Next, we just steal the code to populate the 1000 nodes of each election and write them onto our initial svg along with the labels. I won’t copy it all here but you can find it at lines 99–175 here.

Now we use the timer() function to run the switches in data as our virtual clock ticks in the background. You’ll find the full timer() function in lines 179–294 here, but within this function, I want to highlight a few things unique to this visualization.

First, we scroll through the dates in the title of the chart by using D3’s transition() function to make text appear rapidly by fading it in from the background color (this is the first time that you’ll see certain style elements appearing like background color and font):

  if (true_minute == time_notes[notes_index].start_minute) {"#year")
.style("color", "#fffced")
.style("text-align", "left")
.style("font-size", "300%")
.style("font-family", "adobe-caslon-pro")
.style("text-align", "center")
.style("color", "#000000");

Similarly, we can fade images in and out by transitioning their opacity:

if (true_minute == time_notes[notes_index].start_minute + 10) {"#image").append('img')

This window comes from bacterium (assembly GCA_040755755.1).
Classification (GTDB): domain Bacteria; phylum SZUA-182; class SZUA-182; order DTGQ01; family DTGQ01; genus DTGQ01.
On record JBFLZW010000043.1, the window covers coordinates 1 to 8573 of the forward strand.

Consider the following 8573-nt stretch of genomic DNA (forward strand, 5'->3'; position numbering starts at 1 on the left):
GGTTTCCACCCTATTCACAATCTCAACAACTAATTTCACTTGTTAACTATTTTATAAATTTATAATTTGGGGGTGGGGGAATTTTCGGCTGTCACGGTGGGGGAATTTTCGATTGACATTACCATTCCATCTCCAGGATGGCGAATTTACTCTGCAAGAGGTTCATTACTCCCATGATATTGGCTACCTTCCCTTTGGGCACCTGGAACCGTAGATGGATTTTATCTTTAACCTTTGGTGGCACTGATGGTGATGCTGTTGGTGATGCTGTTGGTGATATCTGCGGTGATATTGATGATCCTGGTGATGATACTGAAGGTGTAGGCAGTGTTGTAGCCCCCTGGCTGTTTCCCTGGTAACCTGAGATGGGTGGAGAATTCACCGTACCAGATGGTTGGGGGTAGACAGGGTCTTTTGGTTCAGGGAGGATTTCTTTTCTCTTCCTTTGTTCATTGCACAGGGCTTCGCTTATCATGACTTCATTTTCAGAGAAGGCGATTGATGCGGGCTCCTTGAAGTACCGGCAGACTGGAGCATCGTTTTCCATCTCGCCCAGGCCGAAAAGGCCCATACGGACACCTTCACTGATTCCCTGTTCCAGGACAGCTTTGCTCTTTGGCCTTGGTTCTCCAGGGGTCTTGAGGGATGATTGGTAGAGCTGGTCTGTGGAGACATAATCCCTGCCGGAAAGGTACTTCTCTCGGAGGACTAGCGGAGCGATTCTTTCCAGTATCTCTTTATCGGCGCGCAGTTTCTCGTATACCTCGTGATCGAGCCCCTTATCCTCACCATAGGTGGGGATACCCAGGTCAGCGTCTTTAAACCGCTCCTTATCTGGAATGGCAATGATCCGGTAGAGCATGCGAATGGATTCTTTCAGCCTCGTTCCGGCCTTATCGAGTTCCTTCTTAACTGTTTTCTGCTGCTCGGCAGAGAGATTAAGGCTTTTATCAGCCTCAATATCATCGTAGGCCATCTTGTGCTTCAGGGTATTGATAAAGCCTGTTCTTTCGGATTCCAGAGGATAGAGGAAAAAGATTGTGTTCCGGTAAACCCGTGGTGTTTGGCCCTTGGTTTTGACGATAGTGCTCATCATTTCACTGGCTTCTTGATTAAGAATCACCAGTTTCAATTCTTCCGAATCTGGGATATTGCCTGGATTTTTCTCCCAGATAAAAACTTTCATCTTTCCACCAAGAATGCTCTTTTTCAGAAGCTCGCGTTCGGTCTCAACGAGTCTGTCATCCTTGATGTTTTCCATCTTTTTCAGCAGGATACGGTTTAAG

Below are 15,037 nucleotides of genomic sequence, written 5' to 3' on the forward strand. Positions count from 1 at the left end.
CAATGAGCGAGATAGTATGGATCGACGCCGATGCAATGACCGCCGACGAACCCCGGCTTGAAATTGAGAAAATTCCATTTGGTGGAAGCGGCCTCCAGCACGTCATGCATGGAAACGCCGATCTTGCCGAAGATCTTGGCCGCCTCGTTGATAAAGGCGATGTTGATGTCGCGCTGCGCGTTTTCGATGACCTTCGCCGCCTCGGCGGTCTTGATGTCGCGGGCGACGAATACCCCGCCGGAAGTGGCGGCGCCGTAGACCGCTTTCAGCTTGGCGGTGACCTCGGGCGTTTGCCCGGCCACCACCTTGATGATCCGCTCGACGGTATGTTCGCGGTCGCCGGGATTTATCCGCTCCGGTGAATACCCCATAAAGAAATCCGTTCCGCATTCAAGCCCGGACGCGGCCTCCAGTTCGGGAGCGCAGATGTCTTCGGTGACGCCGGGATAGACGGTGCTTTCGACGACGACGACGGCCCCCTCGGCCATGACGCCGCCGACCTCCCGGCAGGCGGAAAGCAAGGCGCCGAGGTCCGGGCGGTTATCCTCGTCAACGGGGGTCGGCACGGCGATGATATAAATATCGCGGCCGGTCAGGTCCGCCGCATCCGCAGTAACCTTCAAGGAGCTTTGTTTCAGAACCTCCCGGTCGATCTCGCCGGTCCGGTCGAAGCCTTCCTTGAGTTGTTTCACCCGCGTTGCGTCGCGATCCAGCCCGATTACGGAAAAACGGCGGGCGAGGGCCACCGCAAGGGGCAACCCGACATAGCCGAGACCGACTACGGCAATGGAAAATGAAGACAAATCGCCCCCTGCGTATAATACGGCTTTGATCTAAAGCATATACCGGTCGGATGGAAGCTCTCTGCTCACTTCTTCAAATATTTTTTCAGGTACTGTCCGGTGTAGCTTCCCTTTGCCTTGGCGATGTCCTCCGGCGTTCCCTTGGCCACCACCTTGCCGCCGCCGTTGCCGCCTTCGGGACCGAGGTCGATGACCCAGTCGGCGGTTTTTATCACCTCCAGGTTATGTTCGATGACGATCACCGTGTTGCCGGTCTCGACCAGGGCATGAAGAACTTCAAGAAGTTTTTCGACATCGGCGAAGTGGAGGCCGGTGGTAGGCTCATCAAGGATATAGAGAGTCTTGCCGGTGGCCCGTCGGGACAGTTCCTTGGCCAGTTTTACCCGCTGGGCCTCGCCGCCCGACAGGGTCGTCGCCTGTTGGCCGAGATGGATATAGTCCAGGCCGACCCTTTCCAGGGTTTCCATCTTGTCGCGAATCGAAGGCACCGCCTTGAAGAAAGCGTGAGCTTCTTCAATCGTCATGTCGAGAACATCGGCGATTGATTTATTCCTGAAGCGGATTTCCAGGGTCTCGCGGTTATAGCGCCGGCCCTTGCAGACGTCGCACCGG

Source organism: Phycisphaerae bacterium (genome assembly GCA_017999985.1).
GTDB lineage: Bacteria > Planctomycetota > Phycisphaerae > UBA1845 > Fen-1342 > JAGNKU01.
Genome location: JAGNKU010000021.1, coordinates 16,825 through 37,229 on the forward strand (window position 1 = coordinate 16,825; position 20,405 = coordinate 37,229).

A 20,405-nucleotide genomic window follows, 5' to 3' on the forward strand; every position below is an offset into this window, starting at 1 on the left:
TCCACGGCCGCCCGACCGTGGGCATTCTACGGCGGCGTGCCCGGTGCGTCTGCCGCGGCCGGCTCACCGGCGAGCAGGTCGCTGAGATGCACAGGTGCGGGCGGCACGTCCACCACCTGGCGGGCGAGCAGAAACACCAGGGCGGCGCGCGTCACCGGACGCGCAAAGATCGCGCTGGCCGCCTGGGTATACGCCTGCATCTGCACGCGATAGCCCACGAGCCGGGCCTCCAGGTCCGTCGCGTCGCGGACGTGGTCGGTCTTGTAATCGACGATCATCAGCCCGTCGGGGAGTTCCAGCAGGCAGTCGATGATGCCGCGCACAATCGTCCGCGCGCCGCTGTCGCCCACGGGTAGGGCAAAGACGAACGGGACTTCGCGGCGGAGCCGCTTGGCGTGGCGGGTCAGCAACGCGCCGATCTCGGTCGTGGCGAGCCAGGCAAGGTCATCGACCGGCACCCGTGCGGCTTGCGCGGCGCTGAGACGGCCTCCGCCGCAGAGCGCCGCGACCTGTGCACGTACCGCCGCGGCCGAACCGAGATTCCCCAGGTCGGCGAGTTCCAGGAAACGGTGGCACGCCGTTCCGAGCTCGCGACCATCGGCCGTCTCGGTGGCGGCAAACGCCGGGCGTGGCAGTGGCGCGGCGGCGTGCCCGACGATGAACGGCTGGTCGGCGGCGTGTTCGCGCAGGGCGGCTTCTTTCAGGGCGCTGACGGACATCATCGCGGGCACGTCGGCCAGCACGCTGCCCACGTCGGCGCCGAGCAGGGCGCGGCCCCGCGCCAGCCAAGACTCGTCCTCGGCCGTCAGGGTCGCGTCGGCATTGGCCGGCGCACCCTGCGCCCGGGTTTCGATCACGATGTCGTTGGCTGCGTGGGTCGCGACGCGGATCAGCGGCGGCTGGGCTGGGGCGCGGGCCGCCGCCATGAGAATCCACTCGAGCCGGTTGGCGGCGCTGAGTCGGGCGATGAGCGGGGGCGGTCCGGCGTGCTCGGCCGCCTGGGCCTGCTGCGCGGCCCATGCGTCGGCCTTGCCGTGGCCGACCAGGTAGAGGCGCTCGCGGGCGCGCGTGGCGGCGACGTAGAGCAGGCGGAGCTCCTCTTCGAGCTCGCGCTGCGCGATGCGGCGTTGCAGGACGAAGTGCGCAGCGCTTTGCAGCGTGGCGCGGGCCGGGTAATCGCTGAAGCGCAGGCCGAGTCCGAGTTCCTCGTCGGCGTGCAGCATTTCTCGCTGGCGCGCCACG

.attr('src', time_notes[notes_index].img)
.attr('width', 200)
.attr('height', 250)
.style('position', 'absolute')
.style('top', '100px')
.style('left', '150px')
.style('opacity', 0)
.style("display", "block")
.style("background", time_notes[notes_index].color)
.style("padding", "8px")
.style("border", "1px solid #ccc")
.style("box-shadow", "5px 5px 5px #999")
.style('opacity', 1);

And we can also scroll the notes up and down:

if (true_minute == time_notes[notes_index].start_minute + 10) {"#note")
.style("top", "500px")
.style("color", "#fffced")
.style("font-size", "150%")
.style("font-style", "italic")
.style("top", "370px")
.style("color", "#000000")

You’ll see a number of other code segments like this that handle the appearance and disappearance of text and images according to the timing of the movements in the force-directed bubble chart. Also, there’s a function to set the colors of the nodes according to the official colors of the political parties in the UK.

Building the viz

Our Javascript now gives us several animated objects to slot into our webpage.